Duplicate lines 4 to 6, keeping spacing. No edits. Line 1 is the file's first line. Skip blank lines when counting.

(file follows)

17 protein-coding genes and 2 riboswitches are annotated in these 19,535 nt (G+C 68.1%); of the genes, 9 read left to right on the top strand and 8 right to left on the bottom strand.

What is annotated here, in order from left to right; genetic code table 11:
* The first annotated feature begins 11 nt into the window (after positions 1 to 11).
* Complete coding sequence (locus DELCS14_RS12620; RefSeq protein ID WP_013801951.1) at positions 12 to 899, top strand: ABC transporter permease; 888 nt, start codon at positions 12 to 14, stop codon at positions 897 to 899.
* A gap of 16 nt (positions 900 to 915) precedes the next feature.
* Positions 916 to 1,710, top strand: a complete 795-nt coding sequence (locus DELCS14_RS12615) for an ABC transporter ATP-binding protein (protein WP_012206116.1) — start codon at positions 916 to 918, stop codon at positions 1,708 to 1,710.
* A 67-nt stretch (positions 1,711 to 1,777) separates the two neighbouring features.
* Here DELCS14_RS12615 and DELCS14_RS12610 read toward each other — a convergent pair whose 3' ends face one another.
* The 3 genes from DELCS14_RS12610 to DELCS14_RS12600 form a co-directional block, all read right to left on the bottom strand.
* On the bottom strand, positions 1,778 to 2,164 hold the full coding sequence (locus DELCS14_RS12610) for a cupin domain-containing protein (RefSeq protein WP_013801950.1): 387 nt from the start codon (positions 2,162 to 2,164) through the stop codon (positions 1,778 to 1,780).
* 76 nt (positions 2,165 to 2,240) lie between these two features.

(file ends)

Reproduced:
* Complete coding sequence (locus DELCS14_RS12620; RefSeq protein ID WP_013801951.1) at positions 12 to 899, top strand: ABC transporter permease; 888 nt, start codon at positions 12 to 14, stop codon at positions 897 to 899.
* A gap of 16 nt (positions 900 to 915) precedes the next feature.
* Positions 916 to 1,710, top strand: a complete 795-nt coding sequence (locus DELCS14_RS12615) for an ABC transporter ATP-binding protein (protein WP_012206116.1) — start codon at positions 916 to 918, stop codon at positions 1,708 to 1,710.